Which specialty do you plan to practice?
I would like to specialize in Emergency Medicine in the future.

What advice would you give to someone considering medicine as a career?
The advice I would give to someone considering medicine as a career would be to never give up. My path to medicine took me longer than planned. It took a lot of hard work and many application cycles for me to eventually get into medical school. The medical field is competitive but if you try to better yourself every day and continue to have the passion for medicine through all the bumps in the road it will most definitely be worth it. Perseverance, hard work and determination can truly get you anywhere.

What is the most interesting thing you've discovered so far in your medical training?
The most interesting thing I have been involved with in medical school is my role as President of the Health Outreach through Medicine and Education organization. This organization helps the local homeless population by providing weekly, free healthcare clinics. I am inspired by these patients every week and have had the opportunity to work with many other disciplines in the healthcare field to provide care to this underserved population. Once COVID-19 happened, we had to adjust the entire organization to make it safe for all our volunteers and patients. During this time, we have still been able to provide help to the community by packing and delivering emergency food and supply kits to those in need. I hope to continue to work with this organization and to help provide care to underserved populations in my future career.

What excites you about becoming a physician?
Honestly, I am excited about everything! I can't wait to engage with patients on a daily basis and develop amazing patient-physician relationships with each interaction. I am also excited to work in a team-based system, which emergency medicine provides, and to have colleagues who are working toward the same goal of providing excellent patient care every day.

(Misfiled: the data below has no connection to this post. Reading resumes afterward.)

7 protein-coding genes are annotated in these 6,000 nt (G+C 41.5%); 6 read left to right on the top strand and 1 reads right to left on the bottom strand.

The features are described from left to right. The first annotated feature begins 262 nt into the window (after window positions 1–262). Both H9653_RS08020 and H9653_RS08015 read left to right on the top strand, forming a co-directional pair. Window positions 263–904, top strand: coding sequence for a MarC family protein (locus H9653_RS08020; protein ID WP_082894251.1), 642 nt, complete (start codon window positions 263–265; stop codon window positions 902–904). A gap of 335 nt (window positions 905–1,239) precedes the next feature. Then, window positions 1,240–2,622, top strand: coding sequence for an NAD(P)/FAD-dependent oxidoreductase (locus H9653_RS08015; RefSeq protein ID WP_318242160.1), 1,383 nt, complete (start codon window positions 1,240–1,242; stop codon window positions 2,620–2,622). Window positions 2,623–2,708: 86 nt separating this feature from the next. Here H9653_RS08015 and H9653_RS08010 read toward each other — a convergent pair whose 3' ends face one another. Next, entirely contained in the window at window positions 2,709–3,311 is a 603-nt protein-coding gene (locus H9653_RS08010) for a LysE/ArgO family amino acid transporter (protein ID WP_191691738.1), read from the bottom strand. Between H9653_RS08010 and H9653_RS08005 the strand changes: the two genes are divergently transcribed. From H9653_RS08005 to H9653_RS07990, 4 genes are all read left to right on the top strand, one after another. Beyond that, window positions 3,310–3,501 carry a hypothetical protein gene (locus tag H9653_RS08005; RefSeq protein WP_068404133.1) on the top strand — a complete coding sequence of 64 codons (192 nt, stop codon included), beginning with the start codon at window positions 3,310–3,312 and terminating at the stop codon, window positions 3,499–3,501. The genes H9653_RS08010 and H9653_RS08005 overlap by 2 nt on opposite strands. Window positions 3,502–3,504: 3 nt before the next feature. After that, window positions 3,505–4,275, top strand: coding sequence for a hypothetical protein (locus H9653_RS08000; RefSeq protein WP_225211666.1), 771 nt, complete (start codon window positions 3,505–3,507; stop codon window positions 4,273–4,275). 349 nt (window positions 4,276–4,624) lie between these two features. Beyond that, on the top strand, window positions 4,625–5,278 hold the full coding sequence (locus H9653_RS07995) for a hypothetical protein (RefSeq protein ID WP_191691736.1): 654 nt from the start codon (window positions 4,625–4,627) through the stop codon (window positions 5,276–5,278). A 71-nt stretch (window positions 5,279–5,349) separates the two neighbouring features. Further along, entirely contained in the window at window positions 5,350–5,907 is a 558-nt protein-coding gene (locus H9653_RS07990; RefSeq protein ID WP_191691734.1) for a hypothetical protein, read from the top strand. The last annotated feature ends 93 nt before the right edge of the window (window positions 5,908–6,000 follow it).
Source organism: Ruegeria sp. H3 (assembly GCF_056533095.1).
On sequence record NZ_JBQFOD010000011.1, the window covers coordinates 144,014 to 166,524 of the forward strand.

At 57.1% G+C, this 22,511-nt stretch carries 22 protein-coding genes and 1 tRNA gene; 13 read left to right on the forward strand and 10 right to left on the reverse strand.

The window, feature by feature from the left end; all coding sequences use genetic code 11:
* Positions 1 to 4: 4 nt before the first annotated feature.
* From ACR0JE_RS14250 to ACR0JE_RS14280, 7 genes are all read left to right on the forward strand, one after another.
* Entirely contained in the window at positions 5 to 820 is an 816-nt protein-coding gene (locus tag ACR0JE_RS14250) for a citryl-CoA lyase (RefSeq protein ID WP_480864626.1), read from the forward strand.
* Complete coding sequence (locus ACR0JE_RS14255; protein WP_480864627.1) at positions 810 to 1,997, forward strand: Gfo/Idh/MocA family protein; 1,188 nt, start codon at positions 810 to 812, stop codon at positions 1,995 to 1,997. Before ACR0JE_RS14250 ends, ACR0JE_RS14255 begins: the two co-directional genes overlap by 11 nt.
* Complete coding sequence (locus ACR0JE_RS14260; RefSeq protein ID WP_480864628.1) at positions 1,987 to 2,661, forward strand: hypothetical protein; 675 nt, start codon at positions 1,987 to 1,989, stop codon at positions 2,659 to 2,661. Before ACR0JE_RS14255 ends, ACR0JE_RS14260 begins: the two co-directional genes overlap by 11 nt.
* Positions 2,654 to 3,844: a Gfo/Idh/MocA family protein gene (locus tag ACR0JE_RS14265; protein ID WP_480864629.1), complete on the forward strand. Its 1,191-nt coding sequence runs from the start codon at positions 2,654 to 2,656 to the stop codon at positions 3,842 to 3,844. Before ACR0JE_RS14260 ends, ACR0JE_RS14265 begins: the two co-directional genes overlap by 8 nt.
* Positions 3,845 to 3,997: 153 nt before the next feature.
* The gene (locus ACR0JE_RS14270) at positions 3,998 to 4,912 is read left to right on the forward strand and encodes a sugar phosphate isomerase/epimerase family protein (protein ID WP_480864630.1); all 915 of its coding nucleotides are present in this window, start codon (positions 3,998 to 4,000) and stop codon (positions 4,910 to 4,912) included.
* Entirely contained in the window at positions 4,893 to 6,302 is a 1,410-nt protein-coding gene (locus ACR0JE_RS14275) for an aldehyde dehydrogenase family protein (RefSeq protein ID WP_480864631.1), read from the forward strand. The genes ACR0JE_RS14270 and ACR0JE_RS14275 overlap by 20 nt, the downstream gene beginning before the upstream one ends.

What led you to pursue osteopathic medicine as opposed to allopathic medicine?
Throughout my time as both a scribe and EMT, I worked with many different physicians. I gained a lot working with all providers, but I noticed that osteopathic physicians spent more time with each patient and were able to offer hands-on manipulation during the visit. Many of the osteopathic physicians I encountered ensured overall patient wellness along with treatment. This is what really made my decision of pursuing osteopathic medicine an easy one.

What do you think the future of medicine looks like?
The future of medicine will be exciting! The medical field is still working to overcome many challenges that the pandemic has brought this past year and I am very hopeful for where the future will lead us. This time has allowed the field of medicine to find new ways to evolve and grow. I have seen this innovation in my own education, and it is amazing how my classmates, faculty and administration at AZCOM have adapted so quickly to these unprecedented times. The determination we have shown and the knowledge we have gained over the past year will continue to allow medical advancements to be brought to fruition for years to come.

How has COVID-19 impacted your training?
COVID-19 has definitely changed our daily lives as medical students. Classes were moved online and clinical labs were reduced to a small number of students with additional personal protective equipment. The most drastic change that COVID-19 has brought is not being able to see our peers and faculty members every day. You don't realize how much you miss going to a coffee shop to study with peers until something like COVID-19 happens. Thankfully, our faculty and administration have done an outstanding job of continuing our clinical education and training while keeping everyone safe. I never would have thought I would be in medical school during a pandemic and, although it has been a difficult adjustment, I believe it will only strengthen us as life-long learners and future physicians.